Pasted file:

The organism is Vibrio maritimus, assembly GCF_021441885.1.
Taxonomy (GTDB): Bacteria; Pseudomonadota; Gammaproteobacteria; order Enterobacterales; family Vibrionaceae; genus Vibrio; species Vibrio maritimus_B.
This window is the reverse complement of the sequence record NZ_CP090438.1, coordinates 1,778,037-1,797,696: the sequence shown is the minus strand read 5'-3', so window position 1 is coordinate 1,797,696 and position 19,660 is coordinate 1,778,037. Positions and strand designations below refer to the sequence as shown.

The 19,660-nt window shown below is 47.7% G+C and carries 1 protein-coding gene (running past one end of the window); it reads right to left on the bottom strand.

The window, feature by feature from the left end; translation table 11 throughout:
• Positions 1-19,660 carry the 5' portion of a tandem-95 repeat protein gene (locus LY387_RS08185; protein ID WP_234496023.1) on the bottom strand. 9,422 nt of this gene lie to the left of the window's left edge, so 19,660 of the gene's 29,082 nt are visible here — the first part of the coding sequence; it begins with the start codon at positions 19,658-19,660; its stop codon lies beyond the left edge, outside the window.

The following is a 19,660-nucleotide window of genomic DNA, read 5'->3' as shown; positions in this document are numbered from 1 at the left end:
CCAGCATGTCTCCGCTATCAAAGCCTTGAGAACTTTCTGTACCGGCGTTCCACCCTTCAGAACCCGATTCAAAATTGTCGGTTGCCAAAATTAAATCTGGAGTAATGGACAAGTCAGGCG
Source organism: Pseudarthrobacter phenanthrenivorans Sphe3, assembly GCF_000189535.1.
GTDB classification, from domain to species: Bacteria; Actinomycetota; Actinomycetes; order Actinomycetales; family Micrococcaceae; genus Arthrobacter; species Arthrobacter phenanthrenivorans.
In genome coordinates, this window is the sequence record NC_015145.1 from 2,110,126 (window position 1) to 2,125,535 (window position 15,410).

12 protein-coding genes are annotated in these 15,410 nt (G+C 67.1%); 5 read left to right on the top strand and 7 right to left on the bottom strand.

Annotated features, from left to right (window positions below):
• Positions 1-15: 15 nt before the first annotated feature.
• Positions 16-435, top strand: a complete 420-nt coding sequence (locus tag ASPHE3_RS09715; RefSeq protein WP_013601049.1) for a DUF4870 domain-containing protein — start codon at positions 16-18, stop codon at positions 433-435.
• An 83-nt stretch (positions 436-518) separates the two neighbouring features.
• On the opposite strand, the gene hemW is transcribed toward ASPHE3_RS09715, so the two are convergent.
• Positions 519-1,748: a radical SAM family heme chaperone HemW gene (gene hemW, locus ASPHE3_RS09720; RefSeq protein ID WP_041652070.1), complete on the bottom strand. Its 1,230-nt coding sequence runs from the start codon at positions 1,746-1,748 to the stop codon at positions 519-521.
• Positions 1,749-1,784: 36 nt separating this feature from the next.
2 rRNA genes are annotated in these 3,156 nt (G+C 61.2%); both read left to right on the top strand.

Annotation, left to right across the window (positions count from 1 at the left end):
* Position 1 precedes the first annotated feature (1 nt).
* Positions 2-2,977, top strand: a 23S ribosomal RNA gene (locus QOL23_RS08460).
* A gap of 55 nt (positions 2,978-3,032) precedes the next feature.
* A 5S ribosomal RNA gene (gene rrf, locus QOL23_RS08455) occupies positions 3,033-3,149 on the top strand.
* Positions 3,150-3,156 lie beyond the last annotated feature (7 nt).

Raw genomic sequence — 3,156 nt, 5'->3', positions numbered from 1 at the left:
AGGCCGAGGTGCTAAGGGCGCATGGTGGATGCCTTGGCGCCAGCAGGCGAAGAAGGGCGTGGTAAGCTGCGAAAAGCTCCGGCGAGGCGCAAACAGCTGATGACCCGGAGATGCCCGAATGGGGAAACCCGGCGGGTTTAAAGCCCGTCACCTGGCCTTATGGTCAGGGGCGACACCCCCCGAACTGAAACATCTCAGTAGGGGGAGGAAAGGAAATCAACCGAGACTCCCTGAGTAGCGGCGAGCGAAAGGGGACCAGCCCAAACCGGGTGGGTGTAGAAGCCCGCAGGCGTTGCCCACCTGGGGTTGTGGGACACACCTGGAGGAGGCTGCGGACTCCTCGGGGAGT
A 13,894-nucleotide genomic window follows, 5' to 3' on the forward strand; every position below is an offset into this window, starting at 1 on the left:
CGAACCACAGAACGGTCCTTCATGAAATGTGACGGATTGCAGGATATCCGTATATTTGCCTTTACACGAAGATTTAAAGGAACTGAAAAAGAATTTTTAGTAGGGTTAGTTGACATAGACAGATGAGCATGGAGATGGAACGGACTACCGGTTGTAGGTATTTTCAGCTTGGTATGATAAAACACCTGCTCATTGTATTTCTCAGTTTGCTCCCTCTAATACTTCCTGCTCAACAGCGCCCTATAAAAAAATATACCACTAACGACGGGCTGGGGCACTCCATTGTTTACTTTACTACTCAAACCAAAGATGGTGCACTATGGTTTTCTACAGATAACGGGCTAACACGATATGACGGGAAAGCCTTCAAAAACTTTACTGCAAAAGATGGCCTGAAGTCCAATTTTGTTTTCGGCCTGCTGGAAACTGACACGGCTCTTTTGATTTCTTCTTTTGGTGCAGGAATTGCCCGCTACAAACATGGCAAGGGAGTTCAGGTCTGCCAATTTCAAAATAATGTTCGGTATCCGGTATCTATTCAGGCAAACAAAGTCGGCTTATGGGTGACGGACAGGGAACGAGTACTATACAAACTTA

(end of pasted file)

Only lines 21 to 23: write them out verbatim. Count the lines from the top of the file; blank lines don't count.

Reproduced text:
Annotation, left to right across the window (positions count from 1 at the left end):
* Position 1 precedes the first annotated feature (1 nt).
* Positions 2-2,977, top strand: a 23S ribosomal RNA gene (locus QOL23_RS08460).